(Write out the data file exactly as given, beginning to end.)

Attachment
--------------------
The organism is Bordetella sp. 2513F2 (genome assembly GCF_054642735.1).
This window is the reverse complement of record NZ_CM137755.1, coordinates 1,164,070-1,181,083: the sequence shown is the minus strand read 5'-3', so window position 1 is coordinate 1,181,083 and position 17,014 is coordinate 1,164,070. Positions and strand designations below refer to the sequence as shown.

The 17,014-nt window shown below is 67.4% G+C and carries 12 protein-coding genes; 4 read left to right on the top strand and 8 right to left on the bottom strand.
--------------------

The organism is Bordetella sp. 2513F2 (genome assembly GCF_054642735.1).
This window is the reverse complement of record NZ_CM137755.1, coordinates 1,164,070-1,181,083: the sequence shown is the minus strand read 5'-3', so window position 1 is coordinate 1,181,083 and position 17,014 is coordinate 1,164,070. Positions and strand designations below refer to the sequence as shown.

The 17,014-nt window shown below is 67.4% G+C and carries 12 protein-coding genes; 4 read left to right on the top strand and 8 right to left on the bottom strand.